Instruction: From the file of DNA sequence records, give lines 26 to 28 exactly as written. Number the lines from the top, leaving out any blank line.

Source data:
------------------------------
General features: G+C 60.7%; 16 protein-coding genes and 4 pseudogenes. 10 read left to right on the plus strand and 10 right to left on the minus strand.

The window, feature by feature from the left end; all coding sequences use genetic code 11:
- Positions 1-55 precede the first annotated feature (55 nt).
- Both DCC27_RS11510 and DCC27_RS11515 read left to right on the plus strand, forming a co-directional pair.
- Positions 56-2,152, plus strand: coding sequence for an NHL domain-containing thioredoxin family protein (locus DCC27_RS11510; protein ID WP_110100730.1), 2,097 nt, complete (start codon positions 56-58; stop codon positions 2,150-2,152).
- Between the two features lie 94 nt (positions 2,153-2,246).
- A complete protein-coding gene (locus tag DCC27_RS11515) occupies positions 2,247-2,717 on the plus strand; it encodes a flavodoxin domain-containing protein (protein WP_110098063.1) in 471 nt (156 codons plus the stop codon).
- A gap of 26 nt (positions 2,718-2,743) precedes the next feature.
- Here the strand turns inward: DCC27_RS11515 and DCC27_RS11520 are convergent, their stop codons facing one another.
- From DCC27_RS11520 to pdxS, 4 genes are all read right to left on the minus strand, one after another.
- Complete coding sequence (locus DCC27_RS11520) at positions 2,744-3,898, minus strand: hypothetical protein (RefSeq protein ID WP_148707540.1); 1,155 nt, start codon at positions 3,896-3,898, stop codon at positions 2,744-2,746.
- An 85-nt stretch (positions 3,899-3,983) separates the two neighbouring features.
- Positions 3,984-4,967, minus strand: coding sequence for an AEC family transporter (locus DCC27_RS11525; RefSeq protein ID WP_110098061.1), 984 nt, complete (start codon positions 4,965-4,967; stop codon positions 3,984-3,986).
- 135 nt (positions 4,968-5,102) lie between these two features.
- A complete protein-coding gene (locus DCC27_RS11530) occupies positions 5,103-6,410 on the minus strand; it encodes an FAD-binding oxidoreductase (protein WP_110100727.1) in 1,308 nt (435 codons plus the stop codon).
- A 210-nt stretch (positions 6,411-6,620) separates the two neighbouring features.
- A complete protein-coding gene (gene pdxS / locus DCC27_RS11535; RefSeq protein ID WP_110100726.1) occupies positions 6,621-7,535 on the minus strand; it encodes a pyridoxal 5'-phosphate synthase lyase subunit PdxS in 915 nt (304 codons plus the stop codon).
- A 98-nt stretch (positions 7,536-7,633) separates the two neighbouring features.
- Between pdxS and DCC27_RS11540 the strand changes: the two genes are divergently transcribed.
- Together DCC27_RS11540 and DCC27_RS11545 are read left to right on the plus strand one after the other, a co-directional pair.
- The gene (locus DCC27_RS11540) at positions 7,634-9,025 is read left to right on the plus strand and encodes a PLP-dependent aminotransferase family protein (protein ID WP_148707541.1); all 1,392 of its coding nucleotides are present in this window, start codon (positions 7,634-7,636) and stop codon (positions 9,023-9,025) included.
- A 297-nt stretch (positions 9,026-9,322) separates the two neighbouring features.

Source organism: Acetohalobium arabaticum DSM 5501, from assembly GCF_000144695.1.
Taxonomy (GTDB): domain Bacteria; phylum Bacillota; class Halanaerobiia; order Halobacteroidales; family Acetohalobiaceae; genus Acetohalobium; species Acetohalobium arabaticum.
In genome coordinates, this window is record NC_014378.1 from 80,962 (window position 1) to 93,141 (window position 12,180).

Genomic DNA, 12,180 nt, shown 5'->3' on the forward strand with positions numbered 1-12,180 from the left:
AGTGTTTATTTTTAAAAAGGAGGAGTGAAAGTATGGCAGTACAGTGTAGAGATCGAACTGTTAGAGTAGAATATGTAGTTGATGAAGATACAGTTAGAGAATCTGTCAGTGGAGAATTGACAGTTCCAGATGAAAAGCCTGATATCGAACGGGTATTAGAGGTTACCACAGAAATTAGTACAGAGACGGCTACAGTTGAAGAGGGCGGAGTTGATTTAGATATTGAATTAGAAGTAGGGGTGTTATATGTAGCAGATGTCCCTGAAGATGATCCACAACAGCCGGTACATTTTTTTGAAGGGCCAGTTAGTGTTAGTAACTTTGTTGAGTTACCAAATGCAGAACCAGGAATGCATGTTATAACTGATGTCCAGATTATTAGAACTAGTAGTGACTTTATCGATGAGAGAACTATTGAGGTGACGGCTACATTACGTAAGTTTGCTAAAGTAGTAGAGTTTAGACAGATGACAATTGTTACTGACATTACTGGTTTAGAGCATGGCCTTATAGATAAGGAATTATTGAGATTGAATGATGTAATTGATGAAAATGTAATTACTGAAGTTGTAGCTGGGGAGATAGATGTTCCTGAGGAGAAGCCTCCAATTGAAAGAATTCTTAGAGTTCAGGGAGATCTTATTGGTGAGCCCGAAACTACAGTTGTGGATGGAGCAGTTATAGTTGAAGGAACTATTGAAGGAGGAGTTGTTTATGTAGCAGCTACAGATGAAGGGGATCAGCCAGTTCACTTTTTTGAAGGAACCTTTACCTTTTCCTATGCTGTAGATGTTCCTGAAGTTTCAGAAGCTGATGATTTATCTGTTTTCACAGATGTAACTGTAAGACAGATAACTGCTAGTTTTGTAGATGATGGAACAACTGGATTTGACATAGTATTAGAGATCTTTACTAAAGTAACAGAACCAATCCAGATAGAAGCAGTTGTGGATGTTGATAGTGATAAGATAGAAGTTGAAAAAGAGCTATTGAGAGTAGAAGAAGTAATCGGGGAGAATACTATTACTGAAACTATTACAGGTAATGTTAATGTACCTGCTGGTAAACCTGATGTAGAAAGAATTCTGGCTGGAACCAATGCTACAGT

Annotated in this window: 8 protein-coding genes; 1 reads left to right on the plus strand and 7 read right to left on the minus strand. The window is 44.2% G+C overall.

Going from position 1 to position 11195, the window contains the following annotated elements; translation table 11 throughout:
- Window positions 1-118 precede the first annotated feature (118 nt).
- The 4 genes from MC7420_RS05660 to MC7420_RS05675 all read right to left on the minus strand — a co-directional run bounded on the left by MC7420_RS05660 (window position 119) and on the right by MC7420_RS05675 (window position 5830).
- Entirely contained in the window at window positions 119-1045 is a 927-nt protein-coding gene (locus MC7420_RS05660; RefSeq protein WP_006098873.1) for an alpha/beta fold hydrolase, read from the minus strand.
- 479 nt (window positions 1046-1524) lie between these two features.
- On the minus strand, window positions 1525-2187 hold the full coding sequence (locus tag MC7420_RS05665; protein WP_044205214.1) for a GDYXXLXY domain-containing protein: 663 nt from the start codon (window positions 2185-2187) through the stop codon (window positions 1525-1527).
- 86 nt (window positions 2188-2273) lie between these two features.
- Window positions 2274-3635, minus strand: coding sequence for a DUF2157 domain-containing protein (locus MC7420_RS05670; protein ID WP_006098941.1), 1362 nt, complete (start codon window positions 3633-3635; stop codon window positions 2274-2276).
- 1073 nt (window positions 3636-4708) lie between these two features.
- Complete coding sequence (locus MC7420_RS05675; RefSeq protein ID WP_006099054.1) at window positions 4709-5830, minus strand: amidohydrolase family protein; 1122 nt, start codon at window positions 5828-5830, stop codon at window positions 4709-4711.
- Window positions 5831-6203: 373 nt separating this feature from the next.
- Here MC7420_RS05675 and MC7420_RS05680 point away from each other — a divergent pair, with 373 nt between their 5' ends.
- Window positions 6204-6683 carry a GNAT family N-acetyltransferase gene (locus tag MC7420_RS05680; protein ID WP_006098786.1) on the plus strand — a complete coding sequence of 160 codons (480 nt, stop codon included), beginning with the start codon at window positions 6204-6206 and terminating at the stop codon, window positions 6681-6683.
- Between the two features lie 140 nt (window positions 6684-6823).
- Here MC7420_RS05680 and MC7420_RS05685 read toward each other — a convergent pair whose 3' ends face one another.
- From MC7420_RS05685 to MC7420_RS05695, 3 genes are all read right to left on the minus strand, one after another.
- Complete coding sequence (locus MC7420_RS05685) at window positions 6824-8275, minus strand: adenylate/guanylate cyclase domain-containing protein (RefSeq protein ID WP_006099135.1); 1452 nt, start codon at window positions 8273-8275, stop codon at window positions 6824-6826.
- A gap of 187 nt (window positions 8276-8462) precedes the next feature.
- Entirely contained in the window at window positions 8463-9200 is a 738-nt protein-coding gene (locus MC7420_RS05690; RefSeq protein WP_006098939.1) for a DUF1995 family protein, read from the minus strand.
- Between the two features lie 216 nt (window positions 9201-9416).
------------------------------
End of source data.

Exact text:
Genomic DNA, 12,180 nt, shown 5'->3' on the forward strand with positions numbered 1-12,180 from the left:
AGTGTTTATTTTTAAAAAGGAGGAGTGAAAGTATGGCAGTACAGTGTAGAGATCGAACTGTTAGAGTAGAATATGTAGTTGATGAAGATACAGTTAGAGAATCTGTCAGTGGAGAATTGACAGTTCCAGATGAAAAGCCTGATATCGAACGGGTATTAGAGGTTACCACAGAAATTAGTACAGAGACGGCTACAGTTGAAGAGGGCGGAGTTGATTTAGATATTGAATTAGAAGTAGGGGTGTTATATGTAGCAGATGTCCCTGAAGATGATCCACAACAGCCGGTACATTTTTTTGAAGGGCCAGTTAGTGTTAGTAACTTTGTTGAGTTACCAAATGCAGAACCAGGAATGCATGTTATAACTGATGTCCAGATTATTAGAACTAGTAGTGACTTTATCGATGAGAGAACTATTGAGGTGACGGCTACATTACGTAAGTTTGCTAAAGTAGTAGAGTTTAGACAGATGACAATTGTTACTGACATTACTGGTTTAGAGCATGGCCTTATAGATAAGGAATTATTGAGATTGAATGATGTAATTGATGAAAATGTAATTACTGAAGTTGTAGCTGGGGAGATAGATGTTCCTGAGGAGAAGCCTCCAATTGAAAGAATTCTTAGAGTTCAGGGAGATCTTATTGGTGAGCCCGAAACTACAGTTGTGGATGGAGCAGTTATAGTTGAAGGAACTATTGAAGGAGGAGTTGTTTATGTAGCAGCTACAGATGAAGGGGATCAGCCAGTTCACTTTTTTGAAGGAACCTTTACCTTTTCCTATGCTGTAGATGTTCCTGAAGTTTCAGAAGCTGATGATTTATCTGTTTTCACAGATGTAACTGTAAGACAGATAACTGCTAGTTTTGTAGATGATGGAACAACTGGATTTGACATAGTATTAGAGATCTTTACTAAAGTAACAGAACCAATCCAGATAGAAGCAGTTGTGGATGTTGATAGTGATAAGATAGAAGTTGAAAAAGAGCTATTGAGAGTAGAAGAAGTAATCGGGGAGAATACTATTACTGAAACTATTACAGGTAATGTTAATGTACCTGCTGGTAAACCTGATGTAGAAAGAATTCTGGCTGGAACCAATGCTACAGT

Annotated in this window: 8 protein-coding genes; 1 reads left to right on the plus strand and 7 read right to left on the minus strand. The window is 44.2% G+C overall.